Painted illustrations for my master’s thesis in cultural anthropology (see short version), which is about motorcycle-taxi drivers in Kisoro district, Uganda, and how they experience various transformations taking place in their society. I stayed in and around the area for six weeks in 2017, doing interviews and participant observations. I also made a video with these paintings + some real footage/sounds from the area.
You can see zoomable full size images by clicking below an image when watching it.
Lost livelihoods: To promote wildlife tourism, people have been stopped from living, hunting and gathering in the large forests.
Tourist segregation: Many hope tourism will compensate for the loss, but so far, it employs few, and most tourists do not interact with locals very much.
Empty new roads: New asphalt roads, admired but mostly used by a few trucks bringing products for sale to richer inhabitants.
A substitute for industrialization? Local manufacturing is largely outcompeted by free trade and import of motorcycles which rich buy and rent out.
”Boda Boda” drivers: one of few new jobs in Kisoro district. Drivers often rent their vehicle from someone else, who can afford to buy it.
How locals move around: Boda Boda is a relatively cheap service which many locals now rely on when they need to go somewhere.
The last resort for many: Restricted hunting, impaired fishing and lack of industry led many to subsistence farming and low-paid service jobs.
Roads for ordinary people: New roads were not built where most locals live – many use dirt roads between their homes and their jobs.
Limited urbanization: While many people in the area say city life is the future, few can live in the district’s small town, since they depend on their farms.
Chaotic but free: The state stopped regulating transportation, making it unsafe but accessible, so people can commute to town.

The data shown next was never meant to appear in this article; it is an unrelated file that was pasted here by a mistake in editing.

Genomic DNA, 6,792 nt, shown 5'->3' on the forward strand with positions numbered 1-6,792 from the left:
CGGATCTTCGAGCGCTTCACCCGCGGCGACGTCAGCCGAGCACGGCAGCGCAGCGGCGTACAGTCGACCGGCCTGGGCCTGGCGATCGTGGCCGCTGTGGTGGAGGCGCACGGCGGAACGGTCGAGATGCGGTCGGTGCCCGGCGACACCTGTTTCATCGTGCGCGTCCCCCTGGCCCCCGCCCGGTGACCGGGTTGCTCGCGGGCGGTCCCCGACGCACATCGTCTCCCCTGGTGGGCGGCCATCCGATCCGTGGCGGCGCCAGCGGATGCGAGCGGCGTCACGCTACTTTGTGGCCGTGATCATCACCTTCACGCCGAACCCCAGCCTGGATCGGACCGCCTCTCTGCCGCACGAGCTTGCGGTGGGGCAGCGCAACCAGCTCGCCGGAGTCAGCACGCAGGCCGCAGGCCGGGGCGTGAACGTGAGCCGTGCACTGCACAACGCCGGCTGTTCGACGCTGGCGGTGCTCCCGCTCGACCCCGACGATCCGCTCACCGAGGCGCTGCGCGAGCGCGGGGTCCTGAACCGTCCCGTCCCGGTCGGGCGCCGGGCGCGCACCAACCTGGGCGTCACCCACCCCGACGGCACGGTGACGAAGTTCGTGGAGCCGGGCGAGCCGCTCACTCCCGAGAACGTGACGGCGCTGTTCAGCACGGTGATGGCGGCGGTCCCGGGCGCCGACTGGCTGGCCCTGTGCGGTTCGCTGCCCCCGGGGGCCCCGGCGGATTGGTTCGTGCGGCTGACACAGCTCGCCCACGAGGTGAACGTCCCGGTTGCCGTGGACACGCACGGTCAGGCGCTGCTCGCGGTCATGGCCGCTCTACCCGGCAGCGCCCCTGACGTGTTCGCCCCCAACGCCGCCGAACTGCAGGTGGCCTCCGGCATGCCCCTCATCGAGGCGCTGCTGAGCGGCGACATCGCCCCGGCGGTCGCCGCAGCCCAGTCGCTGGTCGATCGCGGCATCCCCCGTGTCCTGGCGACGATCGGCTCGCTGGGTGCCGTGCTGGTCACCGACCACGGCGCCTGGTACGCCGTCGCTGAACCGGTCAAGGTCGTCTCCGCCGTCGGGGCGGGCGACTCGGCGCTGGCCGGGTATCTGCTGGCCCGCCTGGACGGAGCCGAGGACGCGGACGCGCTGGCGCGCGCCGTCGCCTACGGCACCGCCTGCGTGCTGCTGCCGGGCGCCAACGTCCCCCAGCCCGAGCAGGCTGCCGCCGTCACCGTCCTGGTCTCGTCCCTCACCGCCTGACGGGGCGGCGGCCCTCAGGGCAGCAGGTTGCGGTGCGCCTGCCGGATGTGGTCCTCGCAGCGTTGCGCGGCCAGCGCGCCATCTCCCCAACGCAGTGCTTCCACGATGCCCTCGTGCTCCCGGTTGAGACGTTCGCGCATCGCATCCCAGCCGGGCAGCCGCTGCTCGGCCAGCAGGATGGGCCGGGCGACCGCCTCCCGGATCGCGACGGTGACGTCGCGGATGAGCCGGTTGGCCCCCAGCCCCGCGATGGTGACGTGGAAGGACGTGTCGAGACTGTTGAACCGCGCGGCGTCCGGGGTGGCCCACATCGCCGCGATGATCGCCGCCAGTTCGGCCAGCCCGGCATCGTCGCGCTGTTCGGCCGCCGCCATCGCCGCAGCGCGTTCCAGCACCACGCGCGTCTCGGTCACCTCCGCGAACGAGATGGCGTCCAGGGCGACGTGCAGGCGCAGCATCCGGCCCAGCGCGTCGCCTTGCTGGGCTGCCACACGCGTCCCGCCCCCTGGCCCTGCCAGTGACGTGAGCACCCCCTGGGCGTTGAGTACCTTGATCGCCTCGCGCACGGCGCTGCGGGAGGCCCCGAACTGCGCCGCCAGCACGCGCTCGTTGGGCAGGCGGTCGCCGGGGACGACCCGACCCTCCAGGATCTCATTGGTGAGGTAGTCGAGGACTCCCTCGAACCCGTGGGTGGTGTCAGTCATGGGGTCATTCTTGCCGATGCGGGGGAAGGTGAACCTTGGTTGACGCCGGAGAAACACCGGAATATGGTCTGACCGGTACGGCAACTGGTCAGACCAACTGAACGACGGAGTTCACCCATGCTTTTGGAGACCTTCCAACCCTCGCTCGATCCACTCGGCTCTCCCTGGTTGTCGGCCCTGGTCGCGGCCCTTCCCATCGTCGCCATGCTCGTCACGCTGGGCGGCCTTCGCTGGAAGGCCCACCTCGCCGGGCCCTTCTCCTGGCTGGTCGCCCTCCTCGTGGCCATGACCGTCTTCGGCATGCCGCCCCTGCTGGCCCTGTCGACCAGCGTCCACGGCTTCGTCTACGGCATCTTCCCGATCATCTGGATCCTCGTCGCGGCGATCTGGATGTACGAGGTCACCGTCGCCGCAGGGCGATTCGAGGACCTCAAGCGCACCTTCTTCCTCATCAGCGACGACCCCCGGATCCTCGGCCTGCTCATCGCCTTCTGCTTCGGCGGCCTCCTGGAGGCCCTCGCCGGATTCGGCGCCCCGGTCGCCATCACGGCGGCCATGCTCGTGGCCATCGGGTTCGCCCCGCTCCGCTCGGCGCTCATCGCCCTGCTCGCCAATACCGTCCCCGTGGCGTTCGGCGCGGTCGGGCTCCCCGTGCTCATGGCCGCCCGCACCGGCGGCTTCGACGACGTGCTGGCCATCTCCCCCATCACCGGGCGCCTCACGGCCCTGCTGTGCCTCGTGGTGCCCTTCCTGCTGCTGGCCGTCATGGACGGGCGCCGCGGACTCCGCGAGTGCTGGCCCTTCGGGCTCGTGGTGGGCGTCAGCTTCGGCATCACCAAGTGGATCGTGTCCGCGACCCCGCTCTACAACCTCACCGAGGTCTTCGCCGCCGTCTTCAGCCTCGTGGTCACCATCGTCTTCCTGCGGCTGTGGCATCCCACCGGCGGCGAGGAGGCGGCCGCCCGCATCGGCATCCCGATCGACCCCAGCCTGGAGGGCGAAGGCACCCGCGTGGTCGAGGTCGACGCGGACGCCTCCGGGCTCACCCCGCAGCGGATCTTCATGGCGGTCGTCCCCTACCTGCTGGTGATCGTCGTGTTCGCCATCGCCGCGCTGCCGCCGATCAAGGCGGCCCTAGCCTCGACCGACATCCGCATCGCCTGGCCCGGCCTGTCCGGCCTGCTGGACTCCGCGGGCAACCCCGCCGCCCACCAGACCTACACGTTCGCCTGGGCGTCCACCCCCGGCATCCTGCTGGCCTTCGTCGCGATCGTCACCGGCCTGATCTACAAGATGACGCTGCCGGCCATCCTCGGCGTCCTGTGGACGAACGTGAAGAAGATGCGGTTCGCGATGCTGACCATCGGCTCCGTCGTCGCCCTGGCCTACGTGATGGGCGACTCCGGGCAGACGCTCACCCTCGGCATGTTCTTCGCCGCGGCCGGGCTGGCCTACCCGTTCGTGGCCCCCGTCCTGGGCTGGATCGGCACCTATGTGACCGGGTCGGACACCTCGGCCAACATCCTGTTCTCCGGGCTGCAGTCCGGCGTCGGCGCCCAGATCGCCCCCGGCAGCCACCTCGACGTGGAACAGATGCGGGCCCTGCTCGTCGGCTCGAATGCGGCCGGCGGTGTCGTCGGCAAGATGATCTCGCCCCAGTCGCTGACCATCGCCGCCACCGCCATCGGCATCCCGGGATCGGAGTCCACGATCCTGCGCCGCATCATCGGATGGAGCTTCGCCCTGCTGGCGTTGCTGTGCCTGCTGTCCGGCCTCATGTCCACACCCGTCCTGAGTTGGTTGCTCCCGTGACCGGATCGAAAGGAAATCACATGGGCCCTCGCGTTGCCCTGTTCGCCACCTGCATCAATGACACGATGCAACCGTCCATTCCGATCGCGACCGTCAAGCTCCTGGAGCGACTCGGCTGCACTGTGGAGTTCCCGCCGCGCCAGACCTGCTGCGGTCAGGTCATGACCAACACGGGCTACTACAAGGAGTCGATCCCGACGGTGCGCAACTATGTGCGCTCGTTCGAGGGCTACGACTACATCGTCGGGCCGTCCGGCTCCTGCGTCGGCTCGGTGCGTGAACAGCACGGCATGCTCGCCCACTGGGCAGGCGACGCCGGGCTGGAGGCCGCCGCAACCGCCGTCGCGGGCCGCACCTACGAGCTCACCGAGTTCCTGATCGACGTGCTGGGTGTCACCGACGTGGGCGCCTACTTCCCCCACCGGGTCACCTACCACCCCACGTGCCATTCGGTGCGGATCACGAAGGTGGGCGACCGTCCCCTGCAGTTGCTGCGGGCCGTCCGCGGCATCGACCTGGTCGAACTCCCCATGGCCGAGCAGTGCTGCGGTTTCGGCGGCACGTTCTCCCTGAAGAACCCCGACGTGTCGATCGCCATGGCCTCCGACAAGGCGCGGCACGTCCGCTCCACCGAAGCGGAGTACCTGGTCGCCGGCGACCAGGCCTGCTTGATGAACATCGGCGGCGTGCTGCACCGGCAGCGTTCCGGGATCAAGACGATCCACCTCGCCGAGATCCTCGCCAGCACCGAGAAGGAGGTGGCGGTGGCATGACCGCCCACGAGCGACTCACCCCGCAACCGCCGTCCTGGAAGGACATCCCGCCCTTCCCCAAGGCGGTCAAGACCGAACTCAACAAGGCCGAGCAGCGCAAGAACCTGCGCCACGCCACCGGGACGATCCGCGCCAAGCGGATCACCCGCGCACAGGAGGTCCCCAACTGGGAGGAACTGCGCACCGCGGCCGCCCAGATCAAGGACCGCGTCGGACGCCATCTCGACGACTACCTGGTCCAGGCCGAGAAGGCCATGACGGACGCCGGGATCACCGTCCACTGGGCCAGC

Income addition: In town, market vending is a common part-time job for farmers, who often depend on Boda Boda transportation.
Out of reach: Mount Muhavura is a guide for navigation, but it also represents a national park few but tourists can afford to enter.
Inequality: Economic liberalization means money rarely trickles down – but the poor try to maintain hope anyhow.
Global inspiration, local limitation: International brands and imported budget phones spread dreams – but few opportunities to realize them.
Homes of the more fortunate: A few homes have higher standard, and owners often feel they must protect their possessions from thieves.
Homes for commoners: While many locals can afford the basics – clothes, food and roofs over their heads – they find it hard to go further.
Extreme competition: For drivers and most other informal service workers, increased competition means boredom and low incomes.
Waiting: Many service workers have business ideas but little capital. As employed, they must wait for customers, money, and better futures.
The window to the world: Foreigners visit Kisoro, but few locals can pay to travel. They might visit pubs to see the world through a TV.
The person to the left is supposed to be me and these are illustrations for my thesis in anthropology, based on interviews/observations I did in Kisoro in 2017.
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